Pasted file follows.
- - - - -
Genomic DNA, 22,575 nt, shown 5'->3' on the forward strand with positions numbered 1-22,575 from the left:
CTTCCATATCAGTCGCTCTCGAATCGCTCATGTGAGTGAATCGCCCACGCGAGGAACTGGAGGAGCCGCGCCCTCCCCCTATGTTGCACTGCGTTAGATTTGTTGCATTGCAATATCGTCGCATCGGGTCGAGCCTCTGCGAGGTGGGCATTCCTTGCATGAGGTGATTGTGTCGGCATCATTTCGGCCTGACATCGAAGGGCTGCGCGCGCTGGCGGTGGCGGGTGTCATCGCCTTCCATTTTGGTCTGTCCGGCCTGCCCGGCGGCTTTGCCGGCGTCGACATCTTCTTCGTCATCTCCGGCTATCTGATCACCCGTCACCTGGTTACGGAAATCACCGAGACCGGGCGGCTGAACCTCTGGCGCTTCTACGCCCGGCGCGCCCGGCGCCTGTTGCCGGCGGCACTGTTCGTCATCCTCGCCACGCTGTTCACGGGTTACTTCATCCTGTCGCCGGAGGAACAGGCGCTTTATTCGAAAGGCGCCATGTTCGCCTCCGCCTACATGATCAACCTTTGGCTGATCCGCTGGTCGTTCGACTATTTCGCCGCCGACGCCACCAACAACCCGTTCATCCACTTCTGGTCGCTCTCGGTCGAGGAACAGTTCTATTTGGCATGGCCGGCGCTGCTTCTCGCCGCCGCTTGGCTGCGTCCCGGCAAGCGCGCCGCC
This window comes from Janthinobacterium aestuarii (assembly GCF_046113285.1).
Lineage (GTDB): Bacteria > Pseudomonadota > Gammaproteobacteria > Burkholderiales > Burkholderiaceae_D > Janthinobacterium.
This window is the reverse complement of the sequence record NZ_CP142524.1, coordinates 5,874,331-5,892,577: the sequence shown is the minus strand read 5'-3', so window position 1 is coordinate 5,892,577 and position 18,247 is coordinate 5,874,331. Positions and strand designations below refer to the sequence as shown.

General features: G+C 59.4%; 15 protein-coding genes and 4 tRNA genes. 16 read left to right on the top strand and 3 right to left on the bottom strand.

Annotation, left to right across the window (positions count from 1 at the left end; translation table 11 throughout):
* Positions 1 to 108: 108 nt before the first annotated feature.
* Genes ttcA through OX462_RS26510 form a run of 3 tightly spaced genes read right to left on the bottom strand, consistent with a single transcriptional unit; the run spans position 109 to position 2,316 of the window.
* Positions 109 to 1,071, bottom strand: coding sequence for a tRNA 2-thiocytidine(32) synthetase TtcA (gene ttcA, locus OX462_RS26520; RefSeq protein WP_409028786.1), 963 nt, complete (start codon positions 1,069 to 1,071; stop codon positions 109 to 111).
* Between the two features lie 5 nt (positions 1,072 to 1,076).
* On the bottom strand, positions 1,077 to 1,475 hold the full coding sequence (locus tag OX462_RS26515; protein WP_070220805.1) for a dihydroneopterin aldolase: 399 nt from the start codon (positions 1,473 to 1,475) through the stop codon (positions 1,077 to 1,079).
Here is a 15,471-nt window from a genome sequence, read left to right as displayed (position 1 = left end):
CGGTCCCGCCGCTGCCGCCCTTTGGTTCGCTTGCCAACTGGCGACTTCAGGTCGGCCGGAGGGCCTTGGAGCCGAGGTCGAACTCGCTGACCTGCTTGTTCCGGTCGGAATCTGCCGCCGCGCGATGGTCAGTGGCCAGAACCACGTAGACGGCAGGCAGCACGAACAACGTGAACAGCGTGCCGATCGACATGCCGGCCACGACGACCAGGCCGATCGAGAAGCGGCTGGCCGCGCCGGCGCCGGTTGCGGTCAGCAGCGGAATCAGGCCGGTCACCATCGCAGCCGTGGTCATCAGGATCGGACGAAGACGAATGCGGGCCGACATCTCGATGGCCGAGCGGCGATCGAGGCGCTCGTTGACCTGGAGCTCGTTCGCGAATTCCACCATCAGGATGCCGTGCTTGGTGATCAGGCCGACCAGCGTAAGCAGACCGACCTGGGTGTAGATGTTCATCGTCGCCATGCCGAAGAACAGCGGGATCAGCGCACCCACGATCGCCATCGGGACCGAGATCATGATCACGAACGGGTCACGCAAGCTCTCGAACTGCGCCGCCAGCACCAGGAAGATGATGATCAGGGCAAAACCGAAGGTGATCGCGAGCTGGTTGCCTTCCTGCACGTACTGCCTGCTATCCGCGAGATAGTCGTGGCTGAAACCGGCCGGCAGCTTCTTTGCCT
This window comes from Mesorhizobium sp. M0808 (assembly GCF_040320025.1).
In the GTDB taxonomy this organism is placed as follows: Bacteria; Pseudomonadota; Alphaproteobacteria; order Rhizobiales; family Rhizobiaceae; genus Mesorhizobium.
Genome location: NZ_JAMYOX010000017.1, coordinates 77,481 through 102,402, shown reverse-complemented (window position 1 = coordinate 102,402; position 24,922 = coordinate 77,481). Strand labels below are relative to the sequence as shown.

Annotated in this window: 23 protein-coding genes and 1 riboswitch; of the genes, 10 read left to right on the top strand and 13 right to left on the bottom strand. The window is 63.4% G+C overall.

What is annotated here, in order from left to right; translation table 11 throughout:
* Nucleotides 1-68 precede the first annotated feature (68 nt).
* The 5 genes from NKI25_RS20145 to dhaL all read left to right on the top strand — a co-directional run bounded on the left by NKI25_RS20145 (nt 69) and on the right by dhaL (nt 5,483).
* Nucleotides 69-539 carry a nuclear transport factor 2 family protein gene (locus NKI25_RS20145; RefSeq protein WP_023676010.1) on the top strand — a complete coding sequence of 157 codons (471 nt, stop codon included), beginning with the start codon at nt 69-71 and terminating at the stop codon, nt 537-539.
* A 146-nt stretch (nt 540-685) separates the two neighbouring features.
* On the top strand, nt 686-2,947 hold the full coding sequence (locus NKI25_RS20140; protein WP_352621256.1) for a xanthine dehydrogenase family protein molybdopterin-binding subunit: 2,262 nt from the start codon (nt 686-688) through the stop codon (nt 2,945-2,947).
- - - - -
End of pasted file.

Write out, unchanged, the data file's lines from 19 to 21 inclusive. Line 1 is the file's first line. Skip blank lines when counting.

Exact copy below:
What is annotated here, in order from left to right; translation table 11 throughout:
* Nucleotides 1-68 precede the first annotated feature (68 nt).
* The 5 genes from NKI25_RS20145 to dhaL all read left to right on the top strand — a co-directional run bounded on the left by NKI25_RS20145 (nt 69) and on the right by dhaL (nt 5,483).